Audacious Epigone has pointed out another interesting question from the latest round of the World Values Survey. (I covered religiosity a few days ago). This question concerns the respondents who said they would not like to have neighbors “of a different race” than their own, given as percentages of respondents from a given country.
AE has a table (which I reproduce below). But I’ll add a few details to prevent this just being a copy of his post.
One can access the data for oneself by going here, clicking on 2017-2020 –> highlighting the countries you want to look at (or select all) –> typing “people of a different race” in the search bar.
Apart from the raw table, one can also see an interactive world map, as well as regional maps of the continents. For instance, here is Europe.
What strikes my eye immediately is Poland’s numbers, which at just 7.2% are nearly Hajnal Europe-tier and sharply distinct from its V4 neighbors (Czechia – 27.4%; Slovakia – 27.0%; Hungary – 28.2%).
Russia, at 14.7%, broadly like Estonia and Romania, is midway between Hajnal Europe and the more “based” ECE countries, and seems similar in general to East Asia (Japan – 14.3%; South Korea – 15.2%; China – 18.0%) and the Med (Spain – 12.5%; Italy – 11.7%).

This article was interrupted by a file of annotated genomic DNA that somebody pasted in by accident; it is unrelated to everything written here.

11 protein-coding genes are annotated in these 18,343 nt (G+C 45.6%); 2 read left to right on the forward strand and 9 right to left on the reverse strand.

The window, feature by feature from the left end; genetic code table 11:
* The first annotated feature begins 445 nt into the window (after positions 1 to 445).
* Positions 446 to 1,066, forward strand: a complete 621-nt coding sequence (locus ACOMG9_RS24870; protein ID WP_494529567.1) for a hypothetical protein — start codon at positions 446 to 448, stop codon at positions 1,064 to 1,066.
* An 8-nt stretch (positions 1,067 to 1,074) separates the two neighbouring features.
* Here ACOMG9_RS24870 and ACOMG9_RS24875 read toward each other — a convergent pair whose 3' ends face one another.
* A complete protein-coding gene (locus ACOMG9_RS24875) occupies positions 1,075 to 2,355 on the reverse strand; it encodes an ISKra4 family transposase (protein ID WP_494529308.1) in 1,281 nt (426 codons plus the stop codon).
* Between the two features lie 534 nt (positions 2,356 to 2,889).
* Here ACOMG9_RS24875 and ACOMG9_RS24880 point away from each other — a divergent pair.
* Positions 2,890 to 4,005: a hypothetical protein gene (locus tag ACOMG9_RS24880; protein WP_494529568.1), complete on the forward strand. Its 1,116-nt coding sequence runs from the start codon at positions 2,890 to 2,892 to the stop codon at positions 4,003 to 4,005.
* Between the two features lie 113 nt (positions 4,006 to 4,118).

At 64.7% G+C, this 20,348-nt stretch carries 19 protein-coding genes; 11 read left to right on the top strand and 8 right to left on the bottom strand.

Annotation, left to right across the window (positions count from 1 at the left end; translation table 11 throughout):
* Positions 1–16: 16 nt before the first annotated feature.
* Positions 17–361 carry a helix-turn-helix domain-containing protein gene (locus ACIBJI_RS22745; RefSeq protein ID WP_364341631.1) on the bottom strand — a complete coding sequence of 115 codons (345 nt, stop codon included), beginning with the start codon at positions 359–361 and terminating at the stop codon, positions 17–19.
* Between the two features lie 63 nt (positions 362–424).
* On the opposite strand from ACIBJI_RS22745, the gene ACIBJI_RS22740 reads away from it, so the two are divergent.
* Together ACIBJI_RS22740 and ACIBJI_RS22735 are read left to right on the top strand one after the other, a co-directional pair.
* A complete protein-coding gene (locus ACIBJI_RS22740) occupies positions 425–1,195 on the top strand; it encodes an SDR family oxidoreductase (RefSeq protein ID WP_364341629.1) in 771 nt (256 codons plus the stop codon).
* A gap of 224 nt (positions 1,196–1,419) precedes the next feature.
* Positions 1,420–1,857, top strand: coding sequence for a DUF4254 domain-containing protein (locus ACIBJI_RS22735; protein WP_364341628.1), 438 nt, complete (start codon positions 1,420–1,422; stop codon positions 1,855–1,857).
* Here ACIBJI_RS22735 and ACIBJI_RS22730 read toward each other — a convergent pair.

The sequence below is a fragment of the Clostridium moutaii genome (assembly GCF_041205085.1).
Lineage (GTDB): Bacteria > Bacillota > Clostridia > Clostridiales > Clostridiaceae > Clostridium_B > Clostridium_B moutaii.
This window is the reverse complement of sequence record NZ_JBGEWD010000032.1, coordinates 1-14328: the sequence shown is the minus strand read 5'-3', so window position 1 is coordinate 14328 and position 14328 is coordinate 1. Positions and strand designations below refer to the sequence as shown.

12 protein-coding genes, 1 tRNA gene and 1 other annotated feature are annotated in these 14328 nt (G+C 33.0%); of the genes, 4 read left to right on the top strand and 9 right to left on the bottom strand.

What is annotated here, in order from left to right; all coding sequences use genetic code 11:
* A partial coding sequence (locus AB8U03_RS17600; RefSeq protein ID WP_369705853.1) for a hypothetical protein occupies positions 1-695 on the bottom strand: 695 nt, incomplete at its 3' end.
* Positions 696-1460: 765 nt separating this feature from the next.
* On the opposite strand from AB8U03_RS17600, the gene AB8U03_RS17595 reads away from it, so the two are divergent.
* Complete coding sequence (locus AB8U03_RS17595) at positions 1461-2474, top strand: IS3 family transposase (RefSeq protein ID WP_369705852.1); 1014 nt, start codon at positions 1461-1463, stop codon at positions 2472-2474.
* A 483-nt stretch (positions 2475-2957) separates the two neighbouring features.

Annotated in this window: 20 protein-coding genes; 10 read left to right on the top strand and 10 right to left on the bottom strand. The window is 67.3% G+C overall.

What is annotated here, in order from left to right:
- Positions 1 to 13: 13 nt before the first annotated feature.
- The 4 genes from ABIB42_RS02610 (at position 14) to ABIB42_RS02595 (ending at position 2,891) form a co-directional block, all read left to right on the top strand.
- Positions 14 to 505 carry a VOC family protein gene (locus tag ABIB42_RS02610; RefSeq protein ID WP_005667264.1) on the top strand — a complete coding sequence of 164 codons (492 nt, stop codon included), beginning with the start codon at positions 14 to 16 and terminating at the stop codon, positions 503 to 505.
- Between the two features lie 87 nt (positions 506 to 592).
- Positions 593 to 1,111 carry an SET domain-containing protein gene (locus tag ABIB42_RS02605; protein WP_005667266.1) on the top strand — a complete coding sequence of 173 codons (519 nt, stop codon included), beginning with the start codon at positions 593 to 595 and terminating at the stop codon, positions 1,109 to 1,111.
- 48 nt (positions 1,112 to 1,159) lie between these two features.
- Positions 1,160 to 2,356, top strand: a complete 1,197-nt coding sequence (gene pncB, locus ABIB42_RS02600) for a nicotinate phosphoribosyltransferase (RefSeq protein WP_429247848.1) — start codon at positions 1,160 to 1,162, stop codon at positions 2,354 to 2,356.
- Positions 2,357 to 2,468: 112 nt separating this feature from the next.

Another interesting feature is the time series options, which lets you compare answers to this question across previous waves of the WVS amongst participating countries.
(Incidentally, the famous world racism map produced by the Washington Post was based on an earlier wave).
For instance, here are the US numbers, which go as you might expect them to:
There are parallel trends through most of Western Europe and the American sphere of influence in general, e.g. here is the United Kingdom:
As expected from geopolitics and high English language skills, racism in Poland has also gone down rapidly:
But in countries less exposed to American cultural influence, such as Russia, trends have been different ever since the the mid-2000s (even as the skinhead culture died off).
Still, even living under the American sphere of influence, it is still possible to refuse many of its “cultural” accoutrements, given political will, as shown by Hungary.
Complete 2017-2020 data:
|24||Bosnia and Herzegovina||23.7%|